The Do-It-Yourself (DIY) fashion movement began in the 1970s as an alternative to mass consumerism. Considered a creative pastime and a cost-saving activity, the trend remerged as disenchanted fashionistas and budding bloggers began fabricating costly pieces that they’d seen on the runway. Exemplifying the trickle-up theory of fashion, designers who showed at Paris Fashion Week integrated DIY into their new collections.
Belgian designer Anthony Vacarello collaborated with Anthony Turner (L’Oreal Professional) to create a youthful beauty look. Accenting easy fit outerwear and dresses, Turner creates tousled, “morning after” chignons by putting models’ hair into high ponytails and pinning. With a few strands arbitrarily yet artfully left out of the ‘dos, it looked like models had disheveled hair themselves, adding devil-may-care attitude to the show.
Rabih Kayrouz paired elaborate knits with untidy, low-slung ponytails. The hair, created by Delphine Courtielle, and inspired by “messy Brit girl edge,” was center-parted on top and backcombed at the base, adding remarkable textural contrast in an achievable piece of DIY.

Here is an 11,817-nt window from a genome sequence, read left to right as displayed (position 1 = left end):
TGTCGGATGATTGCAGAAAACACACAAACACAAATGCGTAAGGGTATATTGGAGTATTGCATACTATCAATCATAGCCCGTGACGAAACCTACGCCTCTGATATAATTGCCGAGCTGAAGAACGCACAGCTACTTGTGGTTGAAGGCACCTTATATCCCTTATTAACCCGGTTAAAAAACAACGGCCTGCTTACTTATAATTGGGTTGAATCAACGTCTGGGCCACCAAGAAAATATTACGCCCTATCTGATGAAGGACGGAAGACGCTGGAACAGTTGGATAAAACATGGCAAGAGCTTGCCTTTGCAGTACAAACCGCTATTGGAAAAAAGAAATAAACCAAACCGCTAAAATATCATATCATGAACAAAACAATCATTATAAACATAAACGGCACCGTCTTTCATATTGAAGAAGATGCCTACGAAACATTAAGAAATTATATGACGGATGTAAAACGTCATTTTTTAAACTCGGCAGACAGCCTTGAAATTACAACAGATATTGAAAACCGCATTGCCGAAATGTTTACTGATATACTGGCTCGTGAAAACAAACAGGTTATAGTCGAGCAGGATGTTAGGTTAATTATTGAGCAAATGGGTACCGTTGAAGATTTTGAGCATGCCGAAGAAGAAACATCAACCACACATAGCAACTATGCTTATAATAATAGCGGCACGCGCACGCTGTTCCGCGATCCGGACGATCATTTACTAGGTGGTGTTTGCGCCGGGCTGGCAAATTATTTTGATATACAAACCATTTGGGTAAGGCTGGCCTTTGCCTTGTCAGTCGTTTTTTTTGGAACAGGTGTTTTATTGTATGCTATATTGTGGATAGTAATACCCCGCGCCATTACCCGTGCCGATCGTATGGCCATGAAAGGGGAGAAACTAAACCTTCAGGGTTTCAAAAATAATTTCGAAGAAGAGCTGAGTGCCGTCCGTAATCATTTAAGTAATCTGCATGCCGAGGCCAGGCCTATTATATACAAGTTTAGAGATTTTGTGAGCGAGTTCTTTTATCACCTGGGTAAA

Tailoring the perfect dress takes practice, but even beginners can achieve unfussy hairdos. So the best thing about these looks is that they empower people to embrace their favorite designers’ work, while customizing to their personal aesthetic –– which is the thrill of DIY. For a quick tutorial on creating messy buns, similar to the ones seen in Paris, click style notes.
Step: Spray hair with ReFinish to add gritty texture and instant volume. Piece out and separate with fingers.
Step: Section hair off and twist in to the center, allowing ends to hang out. Leave loose pieces, artfully placed, in the front –– to frame your face.
Step:  Push hair against itself to create additional body. Pin in place with bobby pins.
Step: Finish off with Holding Spray to add shine and hold.
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